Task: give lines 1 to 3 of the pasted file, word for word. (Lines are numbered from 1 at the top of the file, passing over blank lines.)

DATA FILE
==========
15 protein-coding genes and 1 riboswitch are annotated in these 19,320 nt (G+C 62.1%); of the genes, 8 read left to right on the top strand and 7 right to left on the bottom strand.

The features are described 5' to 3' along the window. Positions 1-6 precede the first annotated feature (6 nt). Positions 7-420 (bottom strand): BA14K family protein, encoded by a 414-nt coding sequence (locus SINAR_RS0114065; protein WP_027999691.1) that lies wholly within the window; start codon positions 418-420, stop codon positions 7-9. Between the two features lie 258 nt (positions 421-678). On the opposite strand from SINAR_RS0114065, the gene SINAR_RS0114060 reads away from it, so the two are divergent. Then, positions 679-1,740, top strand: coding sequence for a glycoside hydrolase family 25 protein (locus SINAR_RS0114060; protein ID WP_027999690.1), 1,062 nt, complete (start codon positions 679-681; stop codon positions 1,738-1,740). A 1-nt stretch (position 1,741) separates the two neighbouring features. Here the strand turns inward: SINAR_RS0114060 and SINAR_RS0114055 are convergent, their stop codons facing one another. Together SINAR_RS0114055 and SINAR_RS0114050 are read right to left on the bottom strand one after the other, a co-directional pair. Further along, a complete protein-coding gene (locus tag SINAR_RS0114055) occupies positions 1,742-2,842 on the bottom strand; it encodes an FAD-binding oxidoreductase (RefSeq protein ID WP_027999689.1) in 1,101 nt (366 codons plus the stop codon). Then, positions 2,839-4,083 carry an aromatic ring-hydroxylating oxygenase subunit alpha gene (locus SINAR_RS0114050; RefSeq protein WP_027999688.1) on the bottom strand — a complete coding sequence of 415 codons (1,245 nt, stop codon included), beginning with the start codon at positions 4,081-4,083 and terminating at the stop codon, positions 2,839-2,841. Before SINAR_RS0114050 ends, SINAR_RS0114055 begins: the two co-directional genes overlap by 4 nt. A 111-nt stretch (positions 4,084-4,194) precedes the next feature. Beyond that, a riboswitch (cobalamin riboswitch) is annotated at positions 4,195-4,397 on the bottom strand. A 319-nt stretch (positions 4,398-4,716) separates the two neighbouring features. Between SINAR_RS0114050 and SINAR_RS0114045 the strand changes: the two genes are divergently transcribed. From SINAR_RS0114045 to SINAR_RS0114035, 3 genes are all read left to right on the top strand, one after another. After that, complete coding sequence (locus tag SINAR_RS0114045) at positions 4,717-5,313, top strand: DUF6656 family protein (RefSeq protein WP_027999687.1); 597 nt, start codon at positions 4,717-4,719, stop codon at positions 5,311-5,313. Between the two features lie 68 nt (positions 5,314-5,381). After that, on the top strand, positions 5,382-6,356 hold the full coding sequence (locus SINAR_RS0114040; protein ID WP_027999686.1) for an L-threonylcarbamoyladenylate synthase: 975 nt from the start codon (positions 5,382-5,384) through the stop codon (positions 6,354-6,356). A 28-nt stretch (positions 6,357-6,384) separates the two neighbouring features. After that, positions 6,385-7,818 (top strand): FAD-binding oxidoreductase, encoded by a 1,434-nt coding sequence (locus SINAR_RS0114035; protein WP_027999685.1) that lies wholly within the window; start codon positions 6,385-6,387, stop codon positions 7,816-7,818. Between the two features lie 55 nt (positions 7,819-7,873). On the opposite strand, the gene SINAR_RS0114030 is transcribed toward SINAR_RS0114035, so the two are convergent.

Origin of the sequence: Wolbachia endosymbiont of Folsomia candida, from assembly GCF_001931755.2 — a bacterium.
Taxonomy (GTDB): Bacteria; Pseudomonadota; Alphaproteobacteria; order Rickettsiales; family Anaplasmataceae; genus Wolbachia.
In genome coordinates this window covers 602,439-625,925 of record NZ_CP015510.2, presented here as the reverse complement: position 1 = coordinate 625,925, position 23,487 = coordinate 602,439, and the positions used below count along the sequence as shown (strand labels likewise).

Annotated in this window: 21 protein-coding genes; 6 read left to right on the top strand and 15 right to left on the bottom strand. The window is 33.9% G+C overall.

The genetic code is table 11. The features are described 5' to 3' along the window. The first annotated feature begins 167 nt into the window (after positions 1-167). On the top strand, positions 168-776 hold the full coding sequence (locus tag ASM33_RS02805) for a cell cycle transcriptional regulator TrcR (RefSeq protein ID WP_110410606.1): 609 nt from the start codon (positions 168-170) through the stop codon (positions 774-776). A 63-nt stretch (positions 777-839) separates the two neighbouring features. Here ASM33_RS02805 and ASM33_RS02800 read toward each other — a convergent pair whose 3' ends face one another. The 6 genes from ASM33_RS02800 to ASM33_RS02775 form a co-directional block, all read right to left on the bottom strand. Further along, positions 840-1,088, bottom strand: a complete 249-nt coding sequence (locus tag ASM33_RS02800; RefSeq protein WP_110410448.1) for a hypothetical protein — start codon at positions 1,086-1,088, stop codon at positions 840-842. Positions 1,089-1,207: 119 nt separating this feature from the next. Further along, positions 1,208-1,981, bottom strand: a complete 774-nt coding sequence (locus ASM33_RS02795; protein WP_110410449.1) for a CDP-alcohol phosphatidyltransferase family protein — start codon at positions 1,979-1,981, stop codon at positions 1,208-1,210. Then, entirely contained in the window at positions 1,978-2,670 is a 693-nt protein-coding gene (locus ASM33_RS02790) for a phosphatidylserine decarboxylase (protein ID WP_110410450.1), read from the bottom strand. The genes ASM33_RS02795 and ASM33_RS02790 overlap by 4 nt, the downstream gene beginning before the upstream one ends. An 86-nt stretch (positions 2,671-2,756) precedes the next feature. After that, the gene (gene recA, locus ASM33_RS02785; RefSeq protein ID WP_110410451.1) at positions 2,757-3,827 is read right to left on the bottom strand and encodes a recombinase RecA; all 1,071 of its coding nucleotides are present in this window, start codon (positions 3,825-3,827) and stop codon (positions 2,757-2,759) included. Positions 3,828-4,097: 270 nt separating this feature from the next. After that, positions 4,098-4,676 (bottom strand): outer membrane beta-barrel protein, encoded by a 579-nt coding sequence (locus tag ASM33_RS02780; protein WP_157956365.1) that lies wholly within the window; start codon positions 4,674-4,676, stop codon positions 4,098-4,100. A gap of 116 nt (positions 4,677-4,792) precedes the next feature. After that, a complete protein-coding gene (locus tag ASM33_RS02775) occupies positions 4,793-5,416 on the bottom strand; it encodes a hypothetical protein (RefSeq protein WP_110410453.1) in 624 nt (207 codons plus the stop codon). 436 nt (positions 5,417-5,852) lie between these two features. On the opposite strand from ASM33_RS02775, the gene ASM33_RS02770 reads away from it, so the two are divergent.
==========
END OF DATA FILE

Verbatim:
15 protein-coding genes and 1 riboswitch are annotated in these 19,320 nt (G+C 62.1%); of the genes, 8 read left to right on the top strand and 7 right to left on the bottom strand.

The features are described 5' to 3' along the window. Positions 1-6 precede the first annotated feature (6 nt). Positions 7-420 (bottom strand): BA14K family protein, encoded by a 414-nt coding sequence (locus SINAR_RS0114065; protein WP_027999691.1) that lies wholly within the window; start codon positions 418-420, stop codon positions 7-9. Between the two features lie 258 nt (positions 421-678). On the opposite strand from SINAR_RS0114065, the gene SINAR_RS0114060 reads away from it, so the two are divergent. Then, positions 679-1,740, top strand: coding sequence for a glycoside hydrolase family 25 protein (locus SINAR_RS0114060; protein ID WP_027999690.1), 1,062 nt, complete (start codon positions 679-681; stop codon positions 1,738-1,740). A 1-nt stretch (position 1,741) separates the two neighbouring features. Here the strand turns inward: SINAR_RS0114060 and SINAR_RS0114055 are convergent, their stop codons facing one another. Together SINAR_RS0114055 and SINAR_RS0114050 are read right to left on the bottom strand one after the other, a co-directional pair. Further along, a complete protein-coding gene (locus tag SINAR_RS0114055) occupies positions 1,742-2,842 on the bottom strand; it encodes an FAD-binding oxidoreductase (RefSeq protein ID WP_027999689.1) in 1,101 nt (366 codons plus the stop codon). Then, positions 2,839-4,083 carry an aromatic ring-hydroxylating oxygenase subunit alpha gene (locus SINAR_RS0114050; RefSeq protein WP_027999688.1) on the bottom strand — a complete coding sequence of 415 codons (1,245 nt, stop codon included), beginning with the start codon at positions 4,081-4,083 and terminating at the stop codon, positions 2,839-2,841. Before SINAR_RS0114050 ends, SINAR_RS0114055 begins: the two co-directional genes overlap by 4 nt. A 111-nt stretch (positions 4,084-4,194) precedes the next feature. Beyond that, a riboswitch (cobalamin riboswitch) is annotated at positions 4,195-4,397 on the bottom strand. A 319-nt stretch (positions 4,398-4,716) separates the two neighbouring features. Between SINAR_RS0114050 and SINAR_RS0114045 the strand changes: the two genes are divergently transcribed. From SINAR_RS0114045 to SINAR_RS0114035, 3 genes are all read left to right on the top strand, one after another. After that, complete coding sequence (locus tag SINAR_RS0114045) at positions 4,717-5,313, top strand: DUF6656 family protein (RefSeq protein WP_027999687.1); 597 nt, start codon at positions 4,717-4,719, stop codon at positions 5,311-5,313. Between the two features lie 68 nt (positions 5,314-5,381). After that, on the top strand, positions 5,382-6,356 hold the full coding sequence (locus SINAR_RS0114040; protein ID WP_027999686.1) for an L-threonylcarbamoyladenylate synthase: 975 nt from the start codon (positions 5,382-5,384) through the stop codon (positions 6,354-6,356). A 28-nt stretch (positions 6,357-6,384) separates the two neighbouring features. After that, positions 6,385-7,818 (top strand): FAD-binding oxidoreductase, encoded by a 1,434-nt coding sequence (locus SINAR_RS0114035; protein WP_027999685.1) that lies wholly within the window; start codon positions 6,385-6,387, stop codon positions 7,816-7,818. Between the two features lie 55 nt (positions 7,819-7,873). On the opposite strand, the gene SINAR_RS0114030 is transcribed toward SINAR_RS0114035, so the two are convergent.

Origin of the sequence: Wolbachia endosymbiont of Folsomia candida, from assembly GCF_001931755.2 — a bacterium.